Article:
It’s been said before, and it’ll be said again: Fortnite has taken over the gaming world. While it’s a free-to-play video game, it hit the $1 billion mark back in July, just based on in-game purchases. That figure doesn’t account for how gamers are making money outside of the service; one of the more surprising ways involves parents hiring Fortnite tutors to help their kids get competitive in the shoot-‘em-up game. The other, much more lucrative avenue, is the world of watching people play video games. Services like YouTube and Twitch have embraced this phenomenon, allowing highly skilled gamers to show off their skills (Fortnite racked up 2.4 billion views on YouTube in the month of February alone). One particular squad, known as the FaZe Clan, found a way to turn their trickshots into clicks and views, building a virtual gaming empire that’s been recognized on international levels—to the point that the group competed in the 20th edition of the Gumball 3000 in August.

So if you’re into gaming, watching YouTube, or watching gaming videos on YouTube, and say you haven’t heard of FaZe, we’d look at you sideways. The Clan includes some high-profile members, among them rappers Lil Yachty and Ugly God, as well as Pittsburgh Steelers wide receiver JuJu Smith-Schuster. According to recent stats, FaZe (combined) has 71.4 million YouTube subscribers (with almost 10 billion views on the service). They’ve also aligned themselves with the ultra-popular Clout Gang, whose members include people like RiceGum (almost 11 million YouTube subscribers), Sommer Ray (19 million Instagram followers), and others who joined FaZe during this year’s Gumball run. Add in 77.3 million views on Twitch, over 40 million Twitter followers, and almost 37 million Instagram followers, and you have a lot of people making a lot of noise.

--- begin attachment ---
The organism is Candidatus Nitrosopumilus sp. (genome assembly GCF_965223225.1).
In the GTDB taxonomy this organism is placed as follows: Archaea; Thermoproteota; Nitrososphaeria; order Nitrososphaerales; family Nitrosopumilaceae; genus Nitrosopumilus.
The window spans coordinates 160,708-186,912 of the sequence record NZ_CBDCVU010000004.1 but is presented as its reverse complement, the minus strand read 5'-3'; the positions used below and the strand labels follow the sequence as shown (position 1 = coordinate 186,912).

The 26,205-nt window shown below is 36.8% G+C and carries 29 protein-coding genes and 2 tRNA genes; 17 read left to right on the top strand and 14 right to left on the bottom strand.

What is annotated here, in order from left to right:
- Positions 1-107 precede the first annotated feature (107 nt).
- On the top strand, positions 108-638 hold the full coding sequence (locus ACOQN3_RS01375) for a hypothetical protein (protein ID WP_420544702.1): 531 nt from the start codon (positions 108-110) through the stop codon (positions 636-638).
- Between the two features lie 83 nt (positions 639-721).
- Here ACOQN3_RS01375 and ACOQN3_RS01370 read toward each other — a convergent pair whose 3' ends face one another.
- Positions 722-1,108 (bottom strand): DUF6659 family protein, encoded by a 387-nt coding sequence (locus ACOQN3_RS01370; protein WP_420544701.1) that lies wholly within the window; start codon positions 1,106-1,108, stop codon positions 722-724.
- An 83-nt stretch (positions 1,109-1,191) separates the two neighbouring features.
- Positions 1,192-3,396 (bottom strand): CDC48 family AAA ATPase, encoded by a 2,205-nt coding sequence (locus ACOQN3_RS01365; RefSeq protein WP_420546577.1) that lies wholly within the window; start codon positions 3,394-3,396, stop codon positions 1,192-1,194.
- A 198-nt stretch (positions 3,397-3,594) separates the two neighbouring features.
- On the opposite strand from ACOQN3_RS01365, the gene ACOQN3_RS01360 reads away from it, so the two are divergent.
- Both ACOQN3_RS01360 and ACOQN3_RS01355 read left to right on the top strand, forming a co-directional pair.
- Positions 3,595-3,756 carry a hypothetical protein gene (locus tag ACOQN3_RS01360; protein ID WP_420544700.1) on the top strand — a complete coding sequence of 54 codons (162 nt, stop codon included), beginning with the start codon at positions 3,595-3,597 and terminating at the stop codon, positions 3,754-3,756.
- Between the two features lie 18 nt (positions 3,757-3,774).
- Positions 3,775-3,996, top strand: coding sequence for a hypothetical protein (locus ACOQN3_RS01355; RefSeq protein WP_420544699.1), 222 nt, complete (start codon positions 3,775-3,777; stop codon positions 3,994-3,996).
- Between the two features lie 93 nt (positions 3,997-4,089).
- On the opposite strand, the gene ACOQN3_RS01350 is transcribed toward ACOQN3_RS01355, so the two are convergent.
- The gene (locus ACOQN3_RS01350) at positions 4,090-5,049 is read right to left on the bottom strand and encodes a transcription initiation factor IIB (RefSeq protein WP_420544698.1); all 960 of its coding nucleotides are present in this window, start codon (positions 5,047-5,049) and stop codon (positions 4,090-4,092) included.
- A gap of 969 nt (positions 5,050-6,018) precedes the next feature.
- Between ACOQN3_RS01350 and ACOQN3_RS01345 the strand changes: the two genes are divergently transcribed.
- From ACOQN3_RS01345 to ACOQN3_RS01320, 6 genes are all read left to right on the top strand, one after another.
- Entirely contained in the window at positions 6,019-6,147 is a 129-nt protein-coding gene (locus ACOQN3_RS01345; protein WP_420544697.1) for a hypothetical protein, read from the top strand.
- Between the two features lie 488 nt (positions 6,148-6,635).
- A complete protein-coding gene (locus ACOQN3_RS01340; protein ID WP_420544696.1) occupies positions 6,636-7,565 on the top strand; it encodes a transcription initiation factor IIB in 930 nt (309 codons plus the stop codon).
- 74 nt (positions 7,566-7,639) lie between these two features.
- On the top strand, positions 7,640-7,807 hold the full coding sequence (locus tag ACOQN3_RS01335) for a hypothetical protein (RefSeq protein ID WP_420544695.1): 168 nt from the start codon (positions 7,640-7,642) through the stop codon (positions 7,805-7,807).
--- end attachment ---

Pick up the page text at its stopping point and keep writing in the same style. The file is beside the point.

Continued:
FaZe didn’t start out as the eSports and entertainment behemoth it’s become, though. Founded in 2010 by members Resistance, Housecat (who would later change his name to Timid), and Clipz, the squad spent most of their time playing Call of Duty: Modern Warfare 2. They started out making trickshot videos of the popular first-person shooter, and over the years amassed an international squadron of trickshotters repping the U.K., Portugal, Sweden, and Australia, among other countries. It was in 2012 that FaZe decided to enter the competitive gaming arena. At present, they’ve not only competed in numerous Call of Duty events around the world, but they’ve branched out to owning teams that are competitive in a slew of other games, ranging from Counter-Strike: Global Offensive and the FIFA series to some of today’s largest titles: Overwatch, PlayerUnknown’s Battlegrounds and, yes, Fortnite. FaZe also releases a line of hoodies, tees, and hats for their squad, much like how major league sports teams drop merch.

While they built their brand in gaming, FaZe has turned into a wider phenom. Their growth could be tied to the addition of YouTube personality Banks. Banks is also known as part of RiceGum’s Clout Gang, and was a member of the SoaR team before joining FaZe; he was a trickshotter back in the day, but for over a year has been better known for vlogging his life in the Clout House to his 4.6 million YouTube subscribers. It’s also through the vlogs that came out of the Clout House that fans got to see the likes of Ugly God interacting with FaZe Clan and Clout Gang members, further broadening FaZe’s audience. Since Banks joined, FaZe has continued to expand, adding a strong number of gamers and personalities, and turning itself into more than a gaming brand. They might still play games (and their gaming videos still do extremely well), but their lifestyle is what brings many back.

Not content to dominate the worlds of gaming and YouTube, the combined FaZe Clan and Clout Gang hit the 2018 Gumball 3000 rally, which found racers driving from London to Tokyo over the span of seven days early this month. The team features the aforementioned Banks, RiceGum, and Sommer Ray, as well as Temperrr, Adapt, and Alissa Violet. During that journey, their combined 100 million subscribers practically felt like a part of the team, being taken for a ride in their Gumball vehicles (a 2018 black Rolls-Royce Ghost and a 2016 red Ferrari 488 GTB  sponsored by Lion Heart Lifestyle, with exteriors designed by streetwear vet Joshua Vides and Broslo Art) through exclusive video content. In true FaZe fashion (pun intended), there was even exclusive, Gumball-inspired merch available. FaZe and Clout also set up pop-up shops along the route, where items were available for fans.

Given all the squad has done, what’s next for FaZe? We imagine heads will stay glued to their channels because, just like JuJu said, the entire world seems to “want in” on what they have in store.